Zealand art) exceptionally feminine and the
homes ideally domestic.
Work for Hue Young; Woman.
There Is no more exceptional educational
Institution lit America than tlie Kerry
schoo'. for mountain whites, near ltome,
Ga., and yet the whole work grew out of
a Utile Hunday school that M Ism Martha
Berry established In the muuntaiiis near
Possum Trot, Ga., less than ten years ago.
At that time Miss Berry was residing on
an estate which, according to Human Life,
was all that was left of tlie fortune of the
southern family Ui which she belonged. In
taking her walks she was Impressed by the
desolate condition of trie1 mountain children.
Their parents, w ho wi re too poor to sup
ply them with anything more than the
barest necessities of life, and they were
growing up In utter indifference to every
thing pertaining to education. To remedy
this to a small degree she Invited a num
ber of them to meet her every Sunday at a
little cabin she owned, and fliere under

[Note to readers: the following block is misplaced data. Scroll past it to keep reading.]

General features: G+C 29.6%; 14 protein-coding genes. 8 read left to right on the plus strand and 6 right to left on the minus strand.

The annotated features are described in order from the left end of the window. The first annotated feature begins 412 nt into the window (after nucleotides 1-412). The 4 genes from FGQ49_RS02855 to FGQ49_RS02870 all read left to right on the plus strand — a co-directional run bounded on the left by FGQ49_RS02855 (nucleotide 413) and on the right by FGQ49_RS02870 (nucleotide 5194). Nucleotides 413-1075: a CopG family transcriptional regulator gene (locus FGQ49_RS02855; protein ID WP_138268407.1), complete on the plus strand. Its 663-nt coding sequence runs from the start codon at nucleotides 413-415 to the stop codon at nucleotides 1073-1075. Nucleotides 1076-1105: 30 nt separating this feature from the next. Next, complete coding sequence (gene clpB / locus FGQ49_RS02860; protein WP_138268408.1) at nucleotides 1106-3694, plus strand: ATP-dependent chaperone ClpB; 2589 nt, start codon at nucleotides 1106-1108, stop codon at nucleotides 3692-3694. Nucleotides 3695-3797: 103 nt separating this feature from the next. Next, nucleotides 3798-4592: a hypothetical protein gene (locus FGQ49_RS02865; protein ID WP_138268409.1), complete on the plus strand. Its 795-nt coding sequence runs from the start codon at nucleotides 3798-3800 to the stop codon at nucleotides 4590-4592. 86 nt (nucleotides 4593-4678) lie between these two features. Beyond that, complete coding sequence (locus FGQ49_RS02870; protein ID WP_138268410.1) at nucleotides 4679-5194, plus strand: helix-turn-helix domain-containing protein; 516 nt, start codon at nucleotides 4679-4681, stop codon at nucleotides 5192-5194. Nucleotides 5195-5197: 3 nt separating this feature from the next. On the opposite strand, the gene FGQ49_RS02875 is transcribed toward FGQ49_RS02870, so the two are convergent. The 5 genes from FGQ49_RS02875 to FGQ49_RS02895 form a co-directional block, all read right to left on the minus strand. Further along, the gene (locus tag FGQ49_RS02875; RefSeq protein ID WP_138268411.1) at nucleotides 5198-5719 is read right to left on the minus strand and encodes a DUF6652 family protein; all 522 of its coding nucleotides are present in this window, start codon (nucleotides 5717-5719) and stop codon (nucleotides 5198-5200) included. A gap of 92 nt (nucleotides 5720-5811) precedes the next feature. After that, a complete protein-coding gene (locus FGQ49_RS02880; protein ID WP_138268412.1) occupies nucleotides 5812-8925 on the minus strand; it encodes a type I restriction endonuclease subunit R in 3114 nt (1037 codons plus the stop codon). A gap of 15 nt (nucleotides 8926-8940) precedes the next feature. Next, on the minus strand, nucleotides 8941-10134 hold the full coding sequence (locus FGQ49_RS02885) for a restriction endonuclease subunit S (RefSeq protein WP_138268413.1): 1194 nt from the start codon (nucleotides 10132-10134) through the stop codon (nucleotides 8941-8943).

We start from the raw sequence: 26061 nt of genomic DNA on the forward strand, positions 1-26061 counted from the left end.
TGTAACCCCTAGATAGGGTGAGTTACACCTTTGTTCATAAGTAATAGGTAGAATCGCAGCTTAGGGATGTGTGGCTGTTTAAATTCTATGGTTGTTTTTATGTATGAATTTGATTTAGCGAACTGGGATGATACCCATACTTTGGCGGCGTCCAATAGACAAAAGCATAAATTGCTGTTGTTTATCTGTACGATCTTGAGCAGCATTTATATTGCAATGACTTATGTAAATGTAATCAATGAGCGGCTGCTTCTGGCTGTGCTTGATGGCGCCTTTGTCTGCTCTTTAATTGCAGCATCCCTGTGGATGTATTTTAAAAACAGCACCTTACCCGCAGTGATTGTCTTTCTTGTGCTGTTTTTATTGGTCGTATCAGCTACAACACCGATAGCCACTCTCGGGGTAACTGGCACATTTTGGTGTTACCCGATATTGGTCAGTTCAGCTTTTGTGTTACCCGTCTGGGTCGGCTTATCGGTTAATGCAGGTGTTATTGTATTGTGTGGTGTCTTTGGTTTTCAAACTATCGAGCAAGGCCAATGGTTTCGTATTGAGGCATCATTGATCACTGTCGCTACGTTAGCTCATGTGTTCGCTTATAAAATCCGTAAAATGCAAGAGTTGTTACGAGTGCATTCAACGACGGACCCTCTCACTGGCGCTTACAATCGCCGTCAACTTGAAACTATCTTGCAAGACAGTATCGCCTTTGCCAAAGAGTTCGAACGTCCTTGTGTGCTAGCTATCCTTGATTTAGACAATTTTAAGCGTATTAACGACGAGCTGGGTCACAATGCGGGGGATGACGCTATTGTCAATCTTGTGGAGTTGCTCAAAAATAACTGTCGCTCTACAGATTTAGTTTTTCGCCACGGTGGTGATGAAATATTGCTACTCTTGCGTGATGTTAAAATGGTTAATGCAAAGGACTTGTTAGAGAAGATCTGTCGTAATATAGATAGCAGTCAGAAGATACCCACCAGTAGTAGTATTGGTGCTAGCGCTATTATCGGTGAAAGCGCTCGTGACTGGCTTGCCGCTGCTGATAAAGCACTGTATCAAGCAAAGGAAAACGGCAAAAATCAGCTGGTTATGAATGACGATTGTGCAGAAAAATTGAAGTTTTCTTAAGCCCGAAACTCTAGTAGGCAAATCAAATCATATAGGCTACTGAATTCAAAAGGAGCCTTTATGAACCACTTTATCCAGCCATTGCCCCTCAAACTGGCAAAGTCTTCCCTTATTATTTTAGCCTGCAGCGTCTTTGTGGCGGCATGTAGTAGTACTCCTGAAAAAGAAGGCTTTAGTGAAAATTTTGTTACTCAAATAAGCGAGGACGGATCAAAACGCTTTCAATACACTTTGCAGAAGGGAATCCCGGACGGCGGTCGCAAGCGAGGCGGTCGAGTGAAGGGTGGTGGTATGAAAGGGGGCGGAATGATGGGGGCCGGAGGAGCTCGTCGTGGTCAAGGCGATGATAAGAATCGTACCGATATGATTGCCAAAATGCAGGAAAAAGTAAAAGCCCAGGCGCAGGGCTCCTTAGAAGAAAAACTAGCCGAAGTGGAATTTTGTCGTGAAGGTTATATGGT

took to teach them a few ot the things
they most needed to know.
At the time Miss Berry had no thought
of establishing a permanent school. In
stead of being a temporary affair, how
ever, the school soon made itself an in
stitution practically without any effort on
her part. So far as the chi dreti of tlie
"poor whites" were concerned they not only
crowded her cabin to more than its full
capacity every Sunday but they finally
came to her with tlie request that a day
si hool be added.
For a time It looked as if the move
ment had come to a point beyond which
it could not go, but finally Miss Berry
screwed up sufficient courage to make a